Monday, March 17, 2014
Happy St. Patrick's Day! And now a lesson in being Irish.
....It always seemed a little odd to me that there is a holiday that celebrates being Irish. I mean yeah we are actually that awesome that I can understand wanting to be Irish, but other people are awesome, too. Like Norwegians (Vikings ruled), or Australians
but we don't have holidays where everyone pretends to be Brazilian.
Whatevs, that is not the reason for this post.
The real reason is the massive misconception that Americans have regarding soda bread.
Every year on St. Patrick's Day (or maybe St. Paddy's, but it is NEVER EVER EVER "St. Patty's." Patty is a woman's name. Patrick is shortened to Paddy), I see people making this thing that they call "Irish soda bread."
I understand how corned beef became known as an Irish thing*, but not this. Mainly because
1. Irish people are the pickiest eaters I have ever met. They do like strange things in their food, such as weird seeds that do not belong in bread, or raisins that also do not belong in bread. I am considered a freak in my family because I eat "weird" food and enjoy it, and because I put veggies like peas and carrots in my shepherds pie (this is a huge no-no in my family, shepherds pie should contain meat and potatoes only).
2. Irish people are poor. Raisins are expensive. Perhaps not here and now, but way back when in Ireland, they were expensive.
If you went to Éire and asked for soda bread, you would receive this:
Plain brown bread.
But just because it's plain, doesn't mean it isn't delicious. Especially slathered in butter, or dipped in soup. So here is great-granny's recipe.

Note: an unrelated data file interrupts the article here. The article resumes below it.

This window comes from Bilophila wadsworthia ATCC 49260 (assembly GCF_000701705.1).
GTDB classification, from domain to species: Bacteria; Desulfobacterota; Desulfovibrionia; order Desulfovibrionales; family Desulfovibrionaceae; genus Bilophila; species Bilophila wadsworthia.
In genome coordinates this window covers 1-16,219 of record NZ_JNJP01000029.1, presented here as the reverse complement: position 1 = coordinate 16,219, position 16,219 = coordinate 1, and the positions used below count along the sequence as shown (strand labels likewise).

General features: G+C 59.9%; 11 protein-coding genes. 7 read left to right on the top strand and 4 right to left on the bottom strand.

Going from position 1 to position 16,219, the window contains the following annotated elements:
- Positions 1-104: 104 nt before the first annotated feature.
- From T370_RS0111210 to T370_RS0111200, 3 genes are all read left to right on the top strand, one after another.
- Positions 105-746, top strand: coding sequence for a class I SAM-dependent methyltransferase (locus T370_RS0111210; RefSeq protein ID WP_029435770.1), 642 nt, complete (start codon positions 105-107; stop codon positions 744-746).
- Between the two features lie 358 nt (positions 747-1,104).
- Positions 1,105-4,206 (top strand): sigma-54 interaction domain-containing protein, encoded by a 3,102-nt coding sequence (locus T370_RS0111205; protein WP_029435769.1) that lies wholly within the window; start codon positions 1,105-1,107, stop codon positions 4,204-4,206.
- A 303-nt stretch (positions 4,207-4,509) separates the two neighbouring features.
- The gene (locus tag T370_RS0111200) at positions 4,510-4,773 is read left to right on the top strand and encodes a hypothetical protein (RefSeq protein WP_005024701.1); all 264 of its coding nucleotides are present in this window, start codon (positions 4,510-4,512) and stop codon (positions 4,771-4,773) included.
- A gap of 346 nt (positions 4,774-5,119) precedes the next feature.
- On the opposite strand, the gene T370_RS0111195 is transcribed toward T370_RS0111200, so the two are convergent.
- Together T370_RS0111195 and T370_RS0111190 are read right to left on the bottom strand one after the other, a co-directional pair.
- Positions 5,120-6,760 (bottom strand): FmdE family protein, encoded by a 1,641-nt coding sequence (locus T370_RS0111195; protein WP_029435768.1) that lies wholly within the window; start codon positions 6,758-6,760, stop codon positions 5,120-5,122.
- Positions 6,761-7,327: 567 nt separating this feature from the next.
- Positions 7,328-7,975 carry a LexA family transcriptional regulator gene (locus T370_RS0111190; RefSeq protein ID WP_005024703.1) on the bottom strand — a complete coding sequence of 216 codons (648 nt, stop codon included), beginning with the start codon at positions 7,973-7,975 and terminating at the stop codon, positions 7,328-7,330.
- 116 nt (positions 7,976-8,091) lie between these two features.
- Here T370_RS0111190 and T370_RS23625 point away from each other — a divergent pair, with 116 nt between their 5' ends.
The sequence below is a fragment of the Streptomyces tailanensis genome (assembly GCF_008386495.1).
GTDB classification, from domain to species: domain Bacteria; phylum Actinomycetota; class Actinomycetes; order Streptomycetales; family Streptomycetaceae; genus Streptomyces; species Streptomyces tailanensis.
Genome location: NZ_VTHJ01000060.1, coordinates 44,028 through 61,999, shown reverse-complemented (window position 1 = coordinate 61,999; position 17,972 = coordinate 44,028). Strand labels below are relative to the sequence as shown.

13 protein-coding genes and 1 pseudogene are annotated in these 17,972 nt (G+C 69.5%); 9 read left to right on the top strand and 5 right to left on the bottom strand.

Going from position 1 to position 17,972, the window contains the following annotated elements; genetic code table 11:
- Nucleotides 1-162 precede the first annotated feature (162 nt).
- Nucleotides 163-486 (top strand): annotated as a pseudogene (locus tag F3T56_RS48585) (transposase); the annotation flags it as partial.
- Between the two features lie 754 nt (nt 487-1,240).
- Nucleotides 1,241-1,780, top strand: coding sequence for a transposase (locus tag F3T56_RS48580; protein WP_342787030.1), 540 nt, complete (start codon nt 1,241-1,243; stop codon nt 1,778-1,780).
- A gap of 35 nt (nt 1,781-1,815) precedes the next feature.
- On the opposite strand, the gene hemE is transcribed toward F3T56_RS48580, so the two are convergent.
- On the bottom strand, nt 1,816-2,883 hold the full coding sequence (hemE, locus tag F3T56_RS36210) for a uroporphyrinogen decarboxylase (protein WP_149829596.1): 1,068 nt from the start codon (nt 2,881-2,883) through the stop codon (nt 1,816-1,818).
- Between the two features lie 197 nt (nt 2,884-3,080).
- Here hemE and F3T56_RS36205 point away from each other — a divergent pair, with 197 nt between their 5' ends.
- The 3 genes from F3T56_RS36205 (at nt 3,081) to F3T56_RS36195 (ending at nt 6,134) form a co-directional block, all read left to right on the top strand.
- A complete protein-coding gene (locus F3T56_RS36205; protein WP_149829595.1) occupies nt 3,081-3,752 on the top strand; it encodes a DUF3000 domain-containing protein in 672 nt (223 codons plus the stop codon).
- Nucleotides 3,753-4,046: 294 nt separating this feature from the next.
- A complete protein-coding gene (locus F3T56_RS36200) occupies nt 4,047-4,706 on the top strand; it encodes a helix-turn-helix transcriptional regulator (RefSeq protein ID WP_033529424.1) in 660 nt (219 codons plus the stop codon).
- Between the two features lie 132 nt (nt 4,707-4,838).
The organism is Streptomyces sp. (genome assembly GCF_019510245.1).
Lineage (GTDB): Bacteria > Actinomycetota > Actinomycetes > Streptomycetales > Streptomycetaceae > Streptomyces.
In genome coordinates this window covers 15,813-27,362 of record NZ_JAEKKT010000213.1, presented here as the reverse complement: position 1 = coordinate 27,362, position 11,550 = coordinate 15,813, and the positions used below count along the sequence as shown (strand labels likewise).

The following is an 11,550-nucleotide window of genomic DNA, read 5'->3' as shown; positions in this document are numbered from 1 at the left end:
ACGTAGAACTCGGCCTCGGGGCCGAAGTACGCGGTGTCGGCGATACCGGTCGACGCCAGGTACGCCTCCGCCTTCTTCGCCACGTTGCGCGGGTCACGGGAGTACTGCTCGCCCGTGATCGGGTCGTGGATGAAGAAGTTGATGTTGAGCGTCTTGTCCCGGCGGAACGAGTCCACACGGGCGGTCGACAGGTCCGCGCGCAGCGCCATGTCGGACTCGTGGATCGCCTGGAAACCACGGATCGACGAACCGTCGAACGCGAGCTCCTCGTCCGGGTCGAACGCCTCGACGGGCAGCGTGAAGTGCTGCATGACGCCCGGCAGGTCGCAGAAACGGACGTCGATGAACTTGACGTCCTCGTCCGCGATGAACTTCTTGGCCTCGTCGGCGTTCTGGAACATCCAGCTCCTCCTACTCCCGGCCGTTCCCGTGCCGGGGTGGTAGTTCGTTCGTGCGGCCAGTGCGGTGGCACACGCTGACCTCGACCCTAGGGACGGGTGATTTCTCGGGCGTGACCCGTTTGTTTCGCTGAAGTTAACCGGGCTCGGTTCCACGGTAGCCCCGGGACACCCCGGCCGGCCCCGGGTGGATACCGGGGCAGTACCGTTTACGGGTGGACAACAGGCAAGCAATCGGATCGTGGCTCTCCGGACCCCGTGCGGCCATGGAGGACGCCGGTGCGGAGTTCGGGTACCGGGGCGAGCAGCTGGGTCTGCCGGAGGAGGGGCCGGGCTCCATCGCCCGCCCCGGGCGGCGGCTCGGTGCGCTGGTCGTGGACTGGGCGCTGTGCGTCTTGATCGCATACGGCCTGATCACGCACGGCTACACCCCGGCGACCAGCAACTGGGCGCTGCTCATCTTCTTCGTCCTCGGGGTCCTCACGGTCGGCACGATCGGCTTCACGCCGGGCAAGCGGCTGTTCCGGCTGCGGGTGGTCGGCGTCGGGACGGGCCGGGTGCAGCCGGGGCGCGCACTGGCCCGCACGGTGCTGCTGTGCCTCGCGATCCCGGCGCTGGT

You will need:
- 4 cups flour
- 2 tsp. salt
- 2 tsp. baking soda (where the name "soda bread" comes from)
- 2 cups buttermilk
To make it:
Mix the flour, salt, and baking soda together. Make a well in the middle of the mixture and pour in the buttermilk. Mix it all together until well blended. Knead the dough on a lightly floured surface, and then press into rounds that are about 1 - 2 inches thick. Use a butter knife to cut crosses into the top.
Traditionally, the bread was baked in cast iron pots over a stove. You can do that if you like--put a little flour in the pot or pan and bake the bread over medium-low heat, 10 - 15 minutes on each side. I've never had success with that, and neither did Granny. You can bake the bread in the oven at 375 degrees F for about 20 minutes.
It tastes even better the next day. I made those two massive loaves and they're already gone....
Enjoy your St. Paddy's days, kids! Try not to get too drunk.
*We do not eat corned beef in Ireland. No one in my family even knew what it was until I explained it to them. It was something Irish immigrants in the US made because the meat was cheap and Irish people are poor.